Hiring and documentation
Take time to know the DOL requirements when taking on a new employee
Your business advertised for an open position and you just interviewed the perfect person for the job. You need the person to start immediately and, in your rush, decide that you will tell her the rate of pay and benefits over the phone — you will follow up later. Is this a problem? Yes, unless you follow up in writing as planned. If things go wrong, and the employee files a claim for unpaid vacation and/or bonus at the NH Department of Labor, you will be challenged to show that proper notification was given to the employee and to show that the claim is invalid.
This is why it is important to know the statutory and NH DOL administrative rules regarding documentation of the terms and conditions of employment. All employers are required to provide to an employee, in writing at the time of hire, is the employee’s rate of pay or salary or commissions, method used to calculate wages (hourly, by piece), frequency of pay (daily, weekly, biweekly, etc.), the designated payday and place of payment, amount of vacation pay (and method of calculation), amount of sick leave and other fringe benefits, and maintain a copy, signed by the employee, on file.
Every employer in New Hampshire must give employees a written or posted detailed description of employment practices and policies related to paid vacations, holidays, sick leave, bonuses, severance pay, personal days, payment of employee’s business expenses, pension and all other fringe benefits.
If the business gives bonuses, the policy should be clear as to whether they are discretionary or earned as part of a compensation structure that includes, for example, sales revenue.
In addition, any changes to the employment information must also be provided to the employee in writing prior to the effective date of those changes. Any changes to the employee’s rate of pay and benefits must be made prospectively, not retroactively.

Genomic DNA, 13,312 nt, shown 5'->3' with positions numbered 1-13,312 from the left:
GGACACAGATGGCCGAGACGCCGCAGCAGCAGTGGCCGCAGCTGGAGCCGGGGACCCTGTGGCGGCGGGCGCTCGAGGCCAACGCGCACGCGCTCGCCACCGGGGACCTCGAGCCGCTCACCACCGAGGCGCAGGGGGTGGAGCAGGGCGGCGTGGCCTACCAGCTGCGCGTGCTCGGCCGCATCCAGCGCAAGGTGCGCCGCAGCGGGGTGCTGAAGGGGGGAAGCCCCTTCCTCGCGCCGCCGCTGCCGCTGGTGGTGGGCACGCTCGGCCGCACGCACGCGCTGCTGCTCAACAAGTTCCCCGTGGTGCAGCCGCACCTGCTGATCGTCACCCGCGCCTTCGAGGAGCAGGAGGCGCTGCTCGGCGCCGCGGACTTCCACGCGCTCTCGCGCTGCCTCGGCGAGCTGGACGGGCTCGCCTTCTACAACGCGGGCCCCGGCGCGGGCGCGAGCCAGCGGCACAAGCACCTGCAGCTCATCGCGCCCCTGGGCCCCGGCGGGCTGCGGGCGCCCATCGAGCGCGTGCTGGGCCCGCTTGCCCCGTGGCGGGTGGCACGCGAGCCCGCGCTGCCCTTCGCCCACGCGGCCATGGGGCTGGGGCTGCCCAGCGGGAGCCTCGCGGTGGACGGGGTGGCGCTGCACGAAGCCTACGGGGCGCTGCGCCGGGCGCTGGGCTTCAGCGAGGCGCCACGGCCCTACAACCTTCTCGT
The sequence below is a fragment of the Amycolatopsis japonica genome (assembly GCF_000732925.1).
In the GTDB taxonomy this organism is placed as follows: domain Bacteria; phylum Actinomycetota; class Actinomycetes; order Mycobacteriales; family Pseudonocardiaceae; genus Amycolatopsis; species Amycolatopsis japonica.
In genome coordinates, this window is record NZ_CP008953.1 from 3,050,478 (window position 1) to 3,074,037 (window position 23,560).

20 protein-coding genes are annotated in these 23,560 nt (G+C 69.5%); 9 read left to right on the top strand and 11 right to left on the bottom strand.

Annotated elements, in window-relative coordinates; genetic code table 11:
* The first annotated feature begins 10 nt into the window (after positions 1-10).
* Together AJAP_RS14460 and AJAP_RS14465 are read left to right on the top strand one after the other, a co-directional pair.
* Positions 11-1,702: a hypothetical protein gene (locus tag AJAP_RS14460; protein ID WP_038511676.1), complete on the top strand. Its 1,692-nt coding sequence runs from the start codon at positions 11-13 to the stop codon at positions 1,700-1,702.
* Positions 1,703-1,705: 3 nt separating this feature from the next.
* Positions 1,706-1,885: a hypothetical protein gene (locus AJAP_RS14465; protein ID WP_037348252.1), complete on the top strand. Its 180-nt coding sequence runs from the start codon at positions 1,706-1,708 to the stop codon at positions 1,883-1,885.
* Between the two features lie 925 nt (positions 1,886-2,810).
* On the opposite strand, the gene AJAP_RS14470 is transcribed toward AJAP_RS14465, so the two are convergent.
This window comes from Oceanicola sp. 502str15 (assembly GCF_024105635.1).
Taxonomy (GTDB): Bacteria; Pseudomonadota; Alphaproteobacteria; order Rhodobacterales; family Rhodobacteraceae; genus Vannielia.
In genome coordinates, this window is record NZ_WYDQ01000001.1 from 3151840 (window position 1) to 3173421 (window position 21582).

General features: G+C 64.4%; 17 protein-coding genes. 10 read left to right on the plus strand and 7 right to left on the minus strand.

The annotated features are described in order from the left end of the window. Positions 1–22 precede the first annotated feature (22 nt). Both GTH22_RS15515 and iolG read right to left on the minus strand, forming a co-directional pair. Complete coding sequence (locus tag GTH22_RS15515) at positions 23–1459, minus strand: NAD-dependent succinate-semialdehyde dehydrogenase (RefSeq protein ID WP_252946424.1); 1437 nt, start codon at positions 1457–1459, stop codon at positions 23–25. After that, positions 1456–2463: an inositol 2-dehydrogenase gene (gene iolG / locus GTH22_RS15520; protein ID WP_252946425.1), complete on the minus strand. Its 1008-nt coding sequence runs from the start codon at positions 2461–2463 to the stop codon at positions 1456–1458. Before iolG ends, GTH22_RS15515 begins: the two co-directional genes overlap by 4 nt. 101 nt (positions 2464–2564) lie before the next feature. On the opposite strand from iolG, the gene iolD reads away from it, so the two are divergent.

More specifically, any vacation pay, holiday pay, sick pay, bonus pay, personal day pay, employee expenses and any other benefits earned, accrued or vested prior to any policy change, must not lapse because of the change. Once earned, they cannot be taken away from the employee.
The NH DOL requires that the employer have on file a copy of all written notifications, signed by the employee, including policies provided to the employee. Compliance with these laws and rules will help to prevent future issues — when the employee is disputing her rate of pay or eligibility for a bonus, for example.
So what is the most cost-effective and consistent way to comply with these legal requirements? The answer is twofold: use a template offer letter that covers all possible terms and conditions of employment and contains basic pay information that is unlikely to change.
By doing so, you are more likely to be consistent in the communication of the terms and policies as to each employee. An offer letter should also include the job title and job description as a separate document. By including a job description, the employee will be clear as to the expectations of the position, including any physical requirements of the position.
The offer letter should also make reference to and provide copies of any ancillary agreements like confidentiality agreements, non-disclosure agreements and/or non-solicitation and non-competition agreements. Instead of including detailed information in the offer letter about benefits that the business offers, the offer letter could refer the employee to the employer’s employee handbook for more detailed information.
For example, the offer letter could state that the employee is eligible to participate in the health insurance offered by the company to similarly situated employees, including medical and dental insurance and refer the employee to the handbook and plan documents for more specific information. Most importantly, the offer letter would also include a space for the employee’s written acceptance of the job offer and for an acknowledgement receipt of the employee handbook and any ancillary documents.
While it might seem time-consuming on the front end, the expense and time that it will save if there is a dispute is priceless.
Beth Deragon, an attorney in the Employment Law Practice and Litigation Group at McLane Middleton, can be reached at email@example.com or at 603-628-1490.